Despite the controversy that has surrounded it, AMP has become a requirement for certain types of sites. Stephen Keep shows us when and why you may need AMP and how to get started implementing it on a Hugo site.

AMP, which stands for accelerated mobile pages, was originally created by Google in 2015. It was designed to compete with other similar initiatives like Facebook Instant Pages and Apple News, which used specialized caching to speed up the browsing experience for content on the web. However, since its early days, AMP has been caught up in controversy. In this post, we are going to look at:

  • What AMP is.
  • The controversy around AMP and why AMP still matters for many sites.
  • How to convert an Hugo theme to AMP.
  • How to test if the page is AMP compatible.

Let's dive in.

What is AMP?

AMP is an initiative by Google to speed up the web. It is now a part of the Open JS Foundation. Google created AMP to set some standards that would help create fast pages and improve the mobile web browsing experience. These standards came at a cost. To turn an HTML page into an AMP page there are many hoops to jump through.

For example, instead of using an img tag, AMP uses an amp-img tag. This is the same for other tags for things like forms, scripts, and videos. Once you have built the AMP page, Google will then cache it in their CDN. This means that the page will load fast for users. The downside is you do lose some control as a website owner.

You may be wondering, why should I make all these changes?

Why does AMP matter?

There is one major reason why you would jump through these hoops and that is Google Search results. Google gives AMP pages special sections in the search results. Here is a list of AMP only sections on Google Search:

  • Top stories carousel - If you want to appear in the top stories section on Google then you need an AMP page. top stories carousel
  • Host carousel - This allows you to include a carousel of items within your search result. host carousel
  • Rich result - Get a large image in the search results.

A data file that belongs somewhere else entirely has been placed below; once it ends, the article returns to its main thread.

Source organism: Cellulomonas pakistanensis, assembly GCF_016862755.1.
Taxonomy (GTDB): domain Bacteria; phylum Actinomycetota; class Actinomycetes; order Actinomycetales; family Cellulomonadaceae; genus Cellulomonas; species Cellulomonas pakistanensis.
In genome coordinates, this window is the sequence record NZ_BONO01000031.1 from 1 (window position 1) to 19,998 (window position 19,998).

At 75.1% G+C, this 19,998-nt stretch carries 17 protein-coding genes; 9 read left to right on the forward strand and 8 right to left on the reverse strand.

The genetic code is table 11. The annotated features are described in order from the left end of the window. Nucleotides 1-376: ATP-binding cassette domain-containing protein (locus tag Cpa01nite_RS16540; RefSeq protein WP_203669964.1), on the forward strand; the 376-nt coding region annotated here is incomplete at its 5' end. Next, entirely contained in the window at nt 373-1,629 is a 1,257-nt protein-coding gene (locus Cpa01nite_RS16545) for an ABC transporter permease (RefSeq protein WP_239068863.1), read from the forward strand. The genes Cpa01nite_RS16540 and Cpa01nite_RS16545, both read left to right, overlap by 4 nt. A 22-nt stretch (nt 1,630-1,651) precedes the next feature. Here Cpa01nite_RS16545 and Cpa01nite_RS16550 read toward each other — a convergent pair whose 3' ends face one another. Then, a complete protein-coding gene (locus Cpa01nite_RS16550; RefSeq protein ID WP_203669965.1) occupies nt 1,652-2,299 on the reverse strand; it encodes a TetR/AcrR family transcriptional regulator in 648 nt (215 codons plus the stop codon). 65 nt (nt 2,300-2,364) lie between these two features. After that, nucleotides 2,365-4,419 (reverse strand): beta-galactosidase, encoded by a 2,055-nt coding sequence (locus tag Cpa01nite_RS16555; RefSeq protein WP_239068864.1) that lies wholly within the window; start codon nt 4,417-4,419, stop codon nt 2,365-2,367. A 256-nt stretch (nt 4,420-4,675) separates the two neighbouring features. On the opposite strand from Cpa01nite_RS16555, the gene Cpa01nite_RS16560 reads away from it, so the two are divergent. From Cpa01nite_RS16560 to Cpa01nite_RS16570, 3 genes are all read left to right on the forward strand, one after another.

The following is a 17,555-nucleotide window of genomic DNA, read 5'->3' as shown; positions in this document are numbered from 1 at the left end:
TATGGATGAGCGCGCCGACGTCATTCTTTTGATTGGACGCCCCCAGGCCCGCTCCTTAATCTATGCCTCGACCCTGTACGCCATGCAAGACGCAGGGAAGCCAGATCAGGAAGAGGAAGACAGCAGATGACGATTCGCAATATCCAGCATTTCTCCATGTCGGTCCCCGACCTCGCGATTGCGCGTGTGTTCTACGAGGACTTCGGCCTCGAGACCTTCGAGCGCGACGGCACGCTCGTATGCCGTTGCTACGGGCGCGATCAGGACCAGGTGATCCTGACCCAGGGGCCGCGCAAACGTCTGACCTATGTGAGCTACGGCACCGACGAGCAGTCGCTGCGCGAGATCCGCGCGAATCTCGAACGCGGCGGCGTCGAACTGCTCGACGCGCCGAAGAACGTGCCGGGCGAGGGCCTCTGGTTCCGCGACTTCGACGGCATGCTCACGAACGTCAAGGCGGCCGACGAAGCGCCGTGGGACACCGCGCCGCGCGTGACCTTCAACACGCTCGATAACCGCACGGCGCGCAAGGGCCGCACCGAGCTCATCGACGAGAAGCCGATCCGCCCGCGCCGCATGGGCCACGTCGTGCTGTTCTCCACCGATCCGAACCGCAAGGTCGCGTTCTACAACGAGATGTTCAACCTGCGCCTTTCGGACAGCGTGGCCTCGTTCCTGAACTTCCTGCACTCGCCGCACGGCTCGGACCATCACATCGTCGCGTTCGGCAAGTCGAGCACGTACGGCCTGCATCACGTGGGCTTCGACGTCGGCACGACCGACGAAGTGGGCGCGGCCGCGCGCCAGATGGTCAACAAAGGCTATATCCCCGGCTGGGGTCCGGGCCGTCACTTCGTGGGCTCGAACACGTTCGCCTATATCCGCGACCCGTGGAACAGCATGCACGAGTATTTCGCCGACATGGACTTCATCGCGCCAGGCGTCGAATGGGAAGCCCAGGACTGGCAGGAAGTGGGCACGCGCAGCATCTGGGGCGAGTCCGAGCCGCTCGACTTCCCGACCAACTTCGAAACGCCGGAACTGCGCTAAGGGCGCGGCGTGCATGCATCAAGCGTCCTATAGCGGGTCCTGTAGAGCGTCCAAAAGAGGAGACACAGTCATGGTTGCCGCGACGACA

• Visual stories - This is a new component that shows a full-screen slideshow in the search results. visual stories

Is this a good thing? Probably not. Google is pushing its technology and using Google search as a carrot. The trouble is once your competitors start making AMP pages what can you do? If you are building a news site, you will find it hard to compete in Google Search without an AMP page.

So how easy is it to convert a site to AMP? Let's look at how to do this for a Hugo theme.

Getting Started with AMP in Hugo

For this tutorial, we are going to start with the same Hugo theme recommended on the Hugo Quick Start page. You can install Hugo on Mac Linux using Homebrew or all supported platforms using the binary. Install Hugo by following the installation instructions provided on their site.

Once Hugo is installed and ready to use, let's create a new Hugo site called "amp":

hugo new site amp

This will create a new directory with the Hugo site default files. Next, let's add a theme - we'll use the same one recommended in the quick start guide, Ananke. Go into the new directory, initialize git and add the theme:

cd amp
git init
git submodule add https://github.com/budparr/gohugo-theme-ananke.git themes/ananke

We then need to set the theme in the config:

echo  'theme = "ananke"' >> config.toml

That is all we need for a basic site. You can now start the site by running the Hugo server:

hugo server -D

When you visit the http://localhost:1313/ in your browser you will see a page like this:

sample hugo page

Testing the AMP changes

Before we start making changes to the theme, we need a way of validating the AMP page. This is very important because if Google finds a single AMP error, it will not add the page to the Google cache. This means your pages will not appear as AMP in the Google Search results.

The best way to test the AMP page is to use the AMP validator chrome extension. This will add a lightning bolt icon to Chrome. Showing any errors found, it looks like this:

AMP chrome extension

If the page is AMP compatible you will see a Green Icon, like this:

AMP chrome extension success

Now that we have a way to verify our AMP changes, let's convert the theme to AMP.

Converting the theme to AMP

There are a few steps we need to perform to convert the Ananke theme to AMP. These include:

  • Set as an AMP page.
  • Add the AMP script.
  • Add the AMP boilerplate CSS.